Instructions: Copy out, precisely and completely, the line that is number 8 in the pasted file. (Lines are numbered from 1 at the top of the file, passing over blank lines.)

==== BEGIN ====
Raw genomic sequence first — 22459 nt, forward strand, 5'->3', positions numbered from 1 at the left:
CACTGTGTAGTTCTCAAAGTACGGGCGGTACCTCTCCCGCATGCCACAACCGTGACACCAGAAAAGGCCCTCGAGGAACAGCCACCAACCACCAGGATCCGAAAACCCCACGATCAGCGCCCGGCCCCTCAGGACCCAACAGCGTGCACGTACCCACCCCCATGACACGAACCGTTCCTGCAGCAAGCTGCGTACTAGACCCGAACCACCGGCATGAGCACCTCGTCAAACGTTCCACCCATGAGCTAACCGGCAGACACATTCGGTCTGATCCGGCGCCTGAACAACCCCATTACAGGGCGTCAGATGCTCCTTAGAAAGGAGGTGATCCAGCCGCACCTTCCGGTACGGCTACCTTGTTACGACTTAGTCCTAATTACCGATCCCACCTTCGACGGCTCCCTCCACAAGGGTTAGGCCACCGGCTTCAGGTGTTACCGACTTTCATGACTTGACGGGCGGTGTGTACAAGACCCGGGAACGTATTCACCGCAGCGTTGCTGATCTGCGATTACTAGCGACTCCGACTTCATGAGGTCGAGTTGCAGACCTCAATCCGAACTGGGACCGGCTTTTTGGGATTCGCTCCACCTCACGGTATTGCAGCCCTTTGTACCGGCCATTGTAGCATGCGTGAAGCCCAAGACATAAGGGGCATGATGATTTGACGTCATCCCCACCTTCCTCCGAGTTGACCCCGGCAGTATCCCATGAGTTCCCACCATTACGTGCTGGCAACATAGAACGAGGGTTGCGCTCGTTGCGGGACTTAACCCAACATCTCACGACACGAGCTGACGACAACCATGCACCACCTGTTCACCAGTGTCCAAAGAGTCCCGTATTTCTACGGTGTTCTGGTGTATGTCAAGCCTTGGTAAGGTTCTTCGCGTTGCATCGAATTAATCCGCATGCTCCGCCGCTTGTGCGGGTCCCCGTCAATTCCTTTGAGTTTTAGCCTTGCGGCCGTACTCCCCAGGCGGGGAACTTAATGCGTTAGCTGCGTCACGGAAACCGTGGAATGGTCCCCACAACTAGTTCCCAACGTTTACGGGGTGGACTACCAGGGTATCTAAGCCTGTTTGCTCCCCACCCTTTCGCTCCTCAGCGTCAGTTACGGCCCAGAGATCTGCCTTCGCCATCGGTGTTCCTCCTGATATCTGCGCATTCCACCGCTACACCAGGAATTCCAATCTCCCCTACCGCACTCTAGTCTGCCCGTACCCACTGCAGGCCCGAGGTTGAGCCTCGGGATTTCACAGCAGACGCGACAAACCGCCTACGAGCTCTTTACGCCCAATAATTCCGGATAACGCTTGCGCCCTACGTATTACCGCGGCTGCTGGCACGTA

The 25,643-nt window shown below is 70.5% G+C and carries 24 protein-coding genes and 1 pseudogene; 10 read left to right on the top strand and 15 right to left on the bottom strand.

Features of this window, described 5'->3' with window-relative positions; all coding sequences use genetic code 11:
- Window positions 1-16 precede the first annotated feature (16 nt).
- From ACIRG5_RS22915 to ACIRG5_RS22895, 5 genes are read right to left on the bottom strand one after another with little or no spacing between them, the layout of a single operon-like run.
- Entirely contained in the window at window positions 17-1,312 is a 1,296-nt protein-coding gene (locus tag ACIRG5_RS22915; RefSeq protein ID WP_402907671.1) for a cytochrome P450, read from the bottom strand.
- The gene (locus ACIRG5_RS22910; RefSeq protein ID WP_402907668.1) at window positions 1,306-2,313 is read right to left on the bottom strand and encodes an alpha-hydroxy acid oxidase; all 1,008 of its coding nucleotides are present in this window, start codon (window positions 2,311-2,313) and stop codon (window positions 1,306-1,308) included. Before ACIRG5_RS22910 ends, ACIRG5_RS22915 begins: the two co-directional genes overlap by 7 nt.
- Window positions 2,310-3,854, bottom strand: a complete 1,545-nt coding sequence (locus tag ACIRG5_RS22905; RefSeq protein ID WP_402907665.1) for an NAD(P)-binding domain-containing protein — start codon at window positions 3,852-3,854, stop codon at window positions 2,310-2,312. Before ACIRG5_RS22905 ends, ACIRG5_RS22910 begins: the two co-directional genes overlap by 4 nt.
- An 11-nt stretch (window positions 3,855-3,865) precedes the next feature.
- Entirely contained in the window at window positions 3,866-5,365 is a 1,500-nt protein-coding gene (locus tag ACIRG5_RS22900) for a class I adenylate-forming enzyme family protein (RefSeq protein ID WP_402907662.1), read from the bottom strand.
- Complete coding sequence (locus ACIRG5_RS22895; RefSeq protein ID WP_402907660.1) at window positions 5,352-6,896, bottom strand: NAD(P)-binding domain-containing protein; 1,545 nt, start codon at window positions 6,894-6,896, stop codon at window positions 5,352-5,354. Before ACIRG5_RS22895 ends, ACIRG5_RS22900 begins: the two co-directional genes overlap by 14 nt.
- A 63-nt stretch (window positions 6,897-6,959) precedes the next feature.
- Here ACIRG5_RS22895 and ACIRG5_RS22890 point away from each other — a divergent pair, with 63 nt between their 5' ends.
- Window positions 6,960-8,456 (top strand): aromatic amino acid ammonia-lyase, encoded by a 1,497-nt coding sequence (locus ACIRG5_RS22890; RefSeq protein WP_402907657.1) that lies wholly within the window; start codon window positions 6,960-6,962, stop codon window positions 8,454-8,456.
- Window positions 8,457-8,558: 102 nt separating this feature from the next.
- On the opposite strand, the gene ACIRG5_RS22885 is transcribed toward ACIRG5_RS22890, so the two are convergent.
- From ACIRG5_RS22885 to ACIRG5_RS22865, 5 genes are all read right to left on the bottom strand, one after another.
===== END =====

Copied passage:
- The gene (locus ACIRG5_RS22910; RefSeq protein ID WP_402907668.1) at window positions 1,306-2,313 is read right to left on the bottom strand and encodes an alpha-hydroxy acid oxidase; all 1,008 of its coding nucleotides are present in this window, start codon (window positions 2,311-2,313) and stop codon (window positions 1,306-1,308) included. Before ACIRG5_RS22910 ends, ACIRG5_RS22915 begins: the two co-directional genes overlap by 7 nt.